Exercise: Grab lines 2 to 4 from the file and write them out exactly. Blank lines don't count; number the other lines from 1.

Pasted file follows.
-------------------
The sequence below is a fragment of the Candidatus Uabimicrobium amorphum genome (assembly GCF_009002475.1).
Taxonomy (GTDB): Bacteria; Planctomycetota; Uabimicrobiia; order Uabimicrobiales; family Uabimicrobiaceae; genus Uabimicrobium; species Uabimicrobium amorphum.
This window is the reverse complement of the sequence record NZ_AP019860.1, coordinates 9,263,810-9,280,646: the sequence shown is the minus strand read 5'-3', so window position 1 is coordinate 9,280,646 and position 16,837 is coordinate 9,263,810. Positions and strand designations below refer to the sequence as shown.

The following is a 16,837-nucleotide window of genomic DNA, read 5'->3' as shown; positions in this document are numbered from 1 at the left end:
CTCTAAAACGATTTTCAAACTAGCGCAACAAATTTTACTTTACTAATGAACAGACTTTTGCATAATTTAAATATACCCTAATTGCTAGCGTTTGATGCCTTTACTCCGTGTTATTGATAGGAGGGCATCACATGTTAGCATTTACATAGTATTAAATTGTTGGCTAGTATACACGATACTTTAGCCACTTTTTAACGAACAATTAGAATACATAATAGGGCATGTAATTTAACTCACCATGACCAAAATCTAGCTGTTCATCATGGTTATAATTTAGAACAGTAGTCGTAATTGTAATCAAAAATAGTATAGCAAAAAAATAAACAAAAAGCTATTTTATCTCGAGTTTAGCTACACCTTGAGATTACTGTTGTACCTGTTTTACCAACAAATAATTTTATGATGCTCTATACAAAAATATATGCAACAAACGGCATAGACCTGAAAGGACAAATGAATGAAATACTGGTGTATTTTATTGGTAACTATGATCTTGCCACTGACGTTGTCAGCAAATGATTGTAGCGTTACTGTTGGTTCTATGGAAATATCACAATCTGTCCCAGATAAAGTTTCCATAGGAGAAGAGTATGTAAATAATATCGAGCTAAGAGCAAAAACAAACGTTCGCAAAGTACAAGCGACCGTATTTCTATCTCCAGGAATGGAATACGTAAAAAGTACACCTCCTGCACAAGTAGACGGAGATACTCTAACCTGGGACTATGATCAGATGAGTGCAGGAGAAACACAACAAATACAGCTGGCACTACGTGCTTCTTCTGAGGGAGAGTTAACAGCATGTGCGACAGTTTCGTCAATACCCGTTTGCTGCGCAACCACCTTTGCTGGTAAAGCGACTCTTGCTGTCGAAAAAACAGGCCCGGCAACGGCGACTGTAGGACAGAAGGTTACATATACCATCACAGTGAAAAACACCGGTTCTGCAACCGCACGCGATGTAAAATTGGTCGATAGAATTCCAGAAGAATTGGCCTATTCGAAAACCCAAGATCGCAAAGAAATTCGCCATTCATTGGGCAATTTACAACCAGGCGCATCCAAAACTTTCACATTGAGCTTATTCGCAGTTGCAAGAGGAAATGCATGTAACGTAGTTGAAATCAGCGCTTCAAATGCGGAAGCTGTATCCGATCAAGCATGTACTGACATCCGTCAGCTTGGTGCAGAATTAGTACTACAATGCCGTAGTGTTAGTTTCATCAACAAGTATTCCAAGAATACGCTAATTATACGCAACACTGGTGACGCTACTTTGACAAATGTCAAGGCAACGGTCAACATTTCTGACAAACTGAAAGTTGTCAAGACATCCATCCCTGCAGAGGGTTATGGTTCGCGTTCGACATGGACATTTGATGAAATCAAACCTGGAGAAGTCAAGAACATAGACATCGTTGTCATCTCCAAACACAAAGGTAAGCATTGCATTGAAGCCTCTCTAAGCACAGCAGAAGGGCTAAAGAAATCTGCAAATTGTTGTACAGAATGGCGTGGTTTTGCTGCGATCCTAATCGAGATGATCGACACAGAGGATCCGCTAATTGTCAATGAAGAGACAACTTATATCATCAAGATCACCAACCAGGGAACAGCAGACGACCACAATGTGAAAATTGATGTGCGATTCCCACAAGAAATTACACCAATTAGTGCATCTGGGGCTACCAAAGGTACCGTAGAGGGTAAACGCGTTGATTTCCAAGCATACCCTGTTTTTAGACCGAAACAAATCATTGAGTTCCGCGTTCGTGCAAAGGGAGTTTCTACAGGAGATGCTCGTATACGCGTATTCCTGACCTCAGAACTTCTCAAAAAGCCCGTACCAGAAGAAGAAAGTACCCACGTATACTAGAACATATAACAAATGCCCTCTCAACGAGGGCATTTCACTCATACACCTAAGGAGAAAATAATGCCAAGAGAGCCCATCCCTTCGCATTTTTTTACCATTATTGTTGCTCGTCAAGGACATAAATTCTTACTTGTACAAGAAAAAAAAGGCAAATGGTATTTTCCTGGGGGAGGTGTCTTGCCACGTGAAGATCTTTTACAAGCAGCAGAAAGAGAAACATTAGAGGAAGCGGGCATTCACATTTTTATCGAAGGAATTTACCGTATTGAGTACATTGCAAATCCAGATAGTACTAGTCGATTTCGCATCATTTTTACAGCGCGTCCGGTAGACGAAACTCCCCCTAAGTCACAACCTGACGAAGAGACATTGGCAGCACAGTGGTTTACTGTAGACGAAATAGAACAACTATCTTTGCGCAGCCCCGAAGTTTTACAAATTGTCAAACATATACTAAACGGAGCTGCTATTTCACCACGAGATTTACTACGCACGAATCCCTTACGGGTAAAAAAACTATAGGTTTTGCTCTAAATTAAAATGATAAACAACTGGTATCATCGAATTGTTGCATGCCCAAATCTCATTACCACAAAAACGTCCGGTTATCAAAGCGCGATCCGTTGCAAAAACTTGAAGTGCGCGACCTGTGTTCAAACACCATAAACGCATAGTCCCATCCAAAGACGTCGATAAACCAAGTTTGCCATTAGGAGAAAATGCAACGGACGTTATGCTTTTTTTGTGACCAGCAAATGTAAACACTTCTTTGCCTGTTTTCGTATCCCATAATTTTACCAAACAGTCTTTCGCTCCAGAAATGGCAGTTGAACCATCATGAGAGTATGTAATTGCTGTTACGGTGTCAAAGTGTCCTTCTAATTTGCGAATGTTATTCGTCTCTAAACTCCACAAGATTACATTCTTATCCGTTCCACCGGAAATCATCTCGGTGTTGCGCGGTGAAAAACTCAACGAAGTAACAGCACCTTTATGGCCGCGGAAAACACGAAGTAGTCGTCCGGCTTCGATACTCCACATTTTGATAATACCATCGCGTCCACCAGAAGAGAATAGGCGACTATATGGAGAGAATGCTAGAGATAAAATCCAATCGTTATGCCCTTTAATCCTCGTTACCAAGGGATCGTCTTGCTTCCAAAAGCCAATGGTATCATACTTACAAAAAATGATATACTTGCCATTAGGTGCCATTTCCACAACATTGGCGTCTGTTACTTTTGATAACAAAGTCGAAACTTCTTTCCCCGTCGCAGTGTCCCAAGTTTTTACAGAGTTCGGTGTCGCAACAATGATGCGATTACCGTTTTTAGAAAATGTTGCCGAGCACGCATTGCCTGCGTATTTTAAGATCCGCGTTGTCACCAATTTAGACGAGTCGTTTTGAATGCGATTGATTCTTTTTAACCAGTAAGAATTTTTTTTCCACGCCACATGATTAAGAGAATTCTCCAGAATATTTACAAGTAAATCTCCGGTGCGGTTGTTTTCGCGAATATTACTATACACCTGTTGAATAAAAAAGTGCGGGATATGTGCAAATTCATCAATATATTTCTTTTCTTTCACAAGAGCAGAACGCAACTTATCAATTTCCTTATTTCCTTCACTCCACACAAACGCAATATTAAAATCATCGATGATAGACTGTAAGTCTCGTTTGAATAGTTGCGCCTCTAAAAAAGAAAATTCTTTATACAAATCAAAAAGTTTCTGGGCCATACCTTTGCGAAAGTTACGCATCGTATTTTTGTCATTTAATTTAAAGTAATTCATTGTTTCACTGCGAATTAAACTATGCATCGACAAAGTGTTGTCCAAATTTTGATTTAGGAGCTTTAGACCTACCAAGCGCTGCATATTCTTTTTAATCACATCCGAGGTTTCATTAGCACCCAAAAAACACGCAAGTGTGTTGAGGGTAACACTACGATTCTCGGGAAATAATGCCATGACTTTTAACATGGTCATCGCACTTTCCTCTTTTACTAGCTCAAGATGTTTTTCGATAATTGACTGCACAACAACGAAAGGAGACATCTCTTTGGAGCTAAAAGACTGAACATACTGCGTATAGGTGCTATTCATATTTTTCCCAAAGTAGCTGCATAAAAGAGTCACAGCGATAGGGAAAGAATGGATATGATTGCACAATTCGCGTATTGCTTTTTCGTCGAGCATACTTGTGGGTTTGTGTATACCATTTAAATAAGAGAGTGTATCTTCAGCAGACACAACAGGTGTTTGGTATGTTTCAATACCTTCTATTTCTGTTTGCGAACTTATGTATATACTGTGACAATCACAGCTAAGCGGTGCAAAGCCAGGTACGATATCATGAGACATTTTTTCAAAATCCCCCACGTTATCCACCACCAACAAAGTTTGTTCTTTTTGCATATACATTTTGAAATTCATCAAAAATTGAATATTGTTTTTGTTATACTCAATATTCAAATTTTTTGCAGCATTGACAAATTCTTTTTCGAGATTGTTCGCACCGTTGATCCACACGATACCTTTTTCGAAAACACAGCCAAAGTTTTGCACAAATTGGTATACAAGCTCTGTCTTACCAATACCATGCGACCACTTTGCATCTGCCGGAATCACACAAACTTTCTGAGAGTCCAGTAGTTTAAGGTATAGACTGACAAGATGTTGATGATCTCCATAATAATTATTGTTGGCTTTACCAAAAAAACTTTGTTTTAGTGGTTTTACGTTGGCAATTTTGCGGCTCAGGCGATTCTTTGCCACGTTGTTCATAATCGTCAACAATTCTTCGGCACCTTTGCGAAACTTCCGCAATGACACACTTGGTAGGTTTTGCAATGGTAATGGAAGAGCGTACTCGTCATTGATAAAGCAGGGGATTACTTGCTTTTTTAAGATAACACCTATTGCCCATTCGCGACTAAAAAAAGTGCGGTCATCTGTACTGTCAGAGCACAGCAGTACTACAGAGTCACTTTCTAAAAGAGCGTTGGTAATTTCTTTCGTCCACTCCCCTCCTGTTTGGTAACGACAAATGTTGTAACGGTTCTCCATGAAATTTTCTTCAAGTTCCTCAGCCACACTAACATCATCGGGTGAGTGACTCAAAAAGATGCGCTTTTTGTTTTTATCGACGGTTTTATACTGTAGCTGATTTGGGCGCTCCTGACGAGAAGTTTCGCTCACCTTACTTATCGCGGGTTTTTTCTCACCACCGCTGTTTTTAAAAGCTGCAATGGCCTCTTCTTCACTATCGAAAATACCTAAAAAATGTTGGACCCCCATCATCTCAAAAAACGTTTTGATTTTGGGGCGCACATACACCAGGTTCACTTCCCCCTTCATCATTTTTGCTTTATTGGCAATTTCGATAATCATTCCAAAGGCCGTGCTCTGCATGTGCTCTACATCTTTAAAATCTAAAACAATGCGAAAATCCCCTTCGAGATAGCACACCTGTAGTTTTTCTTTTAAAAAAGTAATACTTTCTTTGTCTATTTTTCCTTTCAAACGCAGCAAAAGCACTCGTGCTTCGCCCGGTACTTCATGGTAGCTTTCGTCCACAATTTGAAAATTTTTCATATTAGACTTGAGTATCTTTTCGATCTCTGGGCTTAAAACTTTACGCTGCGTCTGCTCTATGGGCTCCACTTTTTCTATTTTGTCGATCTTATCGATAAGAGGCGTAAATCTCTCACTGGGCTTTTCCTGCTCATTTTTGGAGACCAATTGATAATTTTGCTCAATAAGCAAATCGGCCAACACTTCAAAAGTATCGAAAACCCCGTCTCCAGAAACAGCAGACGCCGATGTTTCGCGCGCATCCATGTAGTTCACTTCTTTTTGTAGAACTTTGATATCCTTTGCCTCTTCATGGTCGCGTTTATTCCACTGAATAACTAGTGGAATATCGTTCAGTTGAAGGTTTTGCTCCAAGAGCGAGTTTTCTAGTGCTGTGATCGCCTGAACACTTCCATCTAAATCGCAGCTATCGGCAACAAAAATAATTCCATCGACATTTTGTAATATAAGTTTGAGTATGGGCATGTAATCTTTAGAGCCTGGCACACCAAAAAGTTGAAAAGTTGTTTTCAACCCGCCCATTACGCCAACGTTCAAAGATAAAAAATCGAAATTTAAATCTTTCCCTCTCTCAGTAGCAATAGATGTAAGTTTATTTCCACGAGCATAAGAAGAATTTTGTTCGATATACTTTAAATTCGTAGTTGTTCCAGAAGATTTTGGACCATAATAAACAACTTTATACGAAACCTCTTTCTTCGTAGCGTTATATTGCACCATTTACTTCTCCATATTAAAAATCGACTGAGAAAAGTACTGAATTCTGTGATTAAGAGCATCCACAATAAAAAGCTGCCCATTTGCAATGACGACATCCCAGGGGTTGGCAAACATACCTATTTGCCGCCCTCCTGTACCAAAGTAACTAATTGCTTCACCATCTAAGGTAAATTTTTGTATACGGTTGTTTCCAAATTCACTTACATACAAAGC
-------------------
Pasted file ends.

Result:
Taxonomy (GTDB): Bacteria; Planctomycetota; Uabimicrobiia; order Uabimicrobiales; family Uabimicrobiaceae; genus Uabimicrobium; species Uabimicrobium amorphum.
This window is the reverse complement of the sequence record NZ_AP019860.1, coordinates 9,263,810-9,280,646: the sequence shown is the minus strand read 5'-3', so window position 1 is coordinate 9,280,646 and position 16,837 is coordinate 9,263,810. Positions and strand designations below refer to the sequence as shown.

The following is a 16,837-nucleotide window of genomic DNA, read 5'->3' as shown; positions in this document are numbered from 1 at the left end: